On the other end of the tube is another end cap with holes drilled for the water supply and drain lines. The fitting for the drain line is a CPVC 1/2 inch male threaded adapter. The threaded end of the adapter is inserted into the end cap and secured on the inside first with a rubber O-ring and then with a 1/2 inch PVC lock nut. The supply line connector is a 1/4 inch O.D. tubing bulkhead union also secured to the end cap with a rubber O-ring and lock nut.

Step 3: The Nutrient Supply and Distribution System

The Nutrient Supply and DIstribution system is designed to hook up to the main supply line for the whole greenhouse through a single plumbing connection and distribute fresh nutrient solution to each of the 12 grow tubes. The input for the system is a short vertical piece of 1/2 inch CPVC pipe at the bottom of the Vertical Garden unit. The actual connection to the main greenhouse supply  line will be made with a Watt's 1/2 inch Push-to-Connect union.

The main supply line leads into the main distribution manifold, with a 1/2 inch CPVC ball valve in between to provide flow control to the grow tubes. The main distribution manifold has four outlets, each of which supply 3 grow tubes. The outputs from the manifold are converted from 1/2 inch CPVC to 1/4 inch flexible tubing in the following steps:

1/2 inch CPVC pipe
1/2 inch slip by 1/2 inch female threaded CPVC adapter
1/2 inch male threaded by 1/4 inch female threaded galvanized bushing
1/4 inch male by 1/4 inch push-to-connect tubing fitting
1/4 inch flexible tubing

The 1/4 inch flexible tubing and push-to-connect fittings are extremely quick and easy. All you have to do to make a watertight connection is cut the end of the tubing off square with a utility knife and push it into the blue collet on the fitting. That's it. A ring of teeth inside the fitting hold the tubing in place with a watertight seal. To remove, all you do is press on the blue collet while the line is unpressurized and pull the tubing out. The tubing and fittings are ment for compressed air systems but I've seen them used for water in industrial applications so I think I'll be alright using them here.

Each supply line from the main manifold in turn feeds a smaller manifold for a total of four. The smaller manifolds are actually a type of fitting you can buy for the 1/4 inch flexible tubing. It has one input and four outputs. One of the outputs is capped off with a 1/4 inch push-in plug while the other 3 each feed a grow tube.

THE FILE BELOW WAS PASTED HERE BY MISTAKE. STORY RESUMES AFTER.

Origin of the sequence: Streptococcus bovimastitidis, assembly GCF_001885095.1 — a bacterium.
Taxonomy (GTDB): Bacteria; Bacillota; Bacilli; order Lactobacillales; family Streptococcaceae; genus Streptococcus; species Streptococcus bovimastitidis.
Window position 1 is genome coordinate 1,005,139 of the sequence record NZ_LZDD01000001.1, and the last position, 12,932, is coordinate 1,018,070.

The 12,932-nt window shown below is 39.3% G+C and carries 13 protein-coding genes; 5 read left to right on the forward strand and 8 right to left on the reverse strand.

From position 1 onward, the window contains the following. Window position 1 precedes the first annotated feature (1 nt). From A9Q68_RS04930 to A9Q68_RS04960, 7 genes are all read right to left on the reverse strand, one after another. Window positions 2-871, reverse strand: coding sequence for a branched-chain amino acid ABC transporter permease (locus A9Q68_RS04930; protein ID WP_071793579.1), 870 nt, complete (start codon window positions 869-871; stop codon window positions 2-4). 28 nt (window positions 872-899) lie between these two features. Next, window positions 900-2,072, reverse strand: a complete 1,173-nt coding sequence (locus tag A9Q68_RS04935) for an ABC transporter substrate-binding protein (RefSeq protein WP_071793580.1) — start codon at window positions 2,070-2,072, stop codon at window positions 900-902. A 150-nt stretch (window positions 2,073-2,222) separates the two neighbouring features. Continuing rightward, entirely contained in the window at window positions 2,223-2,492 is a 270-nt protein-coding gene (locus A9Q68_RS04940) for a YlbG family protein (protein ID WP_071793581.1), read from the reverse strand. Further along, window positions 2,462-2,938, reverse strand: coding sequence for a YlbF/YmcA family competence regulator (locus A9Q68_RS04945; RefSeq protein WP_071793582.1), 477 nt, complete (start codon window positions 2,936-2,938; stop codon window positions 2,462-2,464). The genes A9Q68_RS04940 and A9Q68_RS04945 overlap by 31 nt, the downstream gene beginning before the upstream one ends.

Each grow tube is supplied with a single line of flex tubing that is connected via the 1/4 inch push-to-connect bulkhead union installed in the end cap. The push-to-connect union has a watertight connection for tubing both on the inside and outside of the tube. The plan is to take a piece of 1/4 inch tubing about the same length as the grow tube, poke a bunch of pinholes in it all down the length of the tubing, put a cap on one end and plug the other end into the push-to-connect bulkhead union inside the grow tube. The result will work kind of like a soaker hose that will hopefully spray water in every direction and get the plant roots nice and saturated.

Step 4: The Nutrient Drainage System

Each grow tube drains off excess nutrient solution via a network of 1/2 inch CPVC pipes. Inside the grow tube the connection to the drain network is made with a 1/2 inch male threaded adapter that is secured on the inside of the tube with a rubber O-ring and PVC locknut. The drain fitting is positioned about 1/2 inch from the bottom of the grow tube pipe so that some nutrient will remain in the tube without draining down. This is to keep the plants hydrated while the supply pump is not running.

A vertical drain manifold connects the 6 grow tubes of each column together. There are total of two drain manifolds. At the bottom of each manifold is an outlet. The two outlets are connected together via two 1/2 inch to 3/4 inch CPVC bushings and a 3/4 inch CPVC tee. The expansion from 1/2 inch to 3/4 inch at the connection point may or may not be necessary but since that 3/4 inch section of the drain will be handling the load from both manifolds I thought it's better safe than sorry.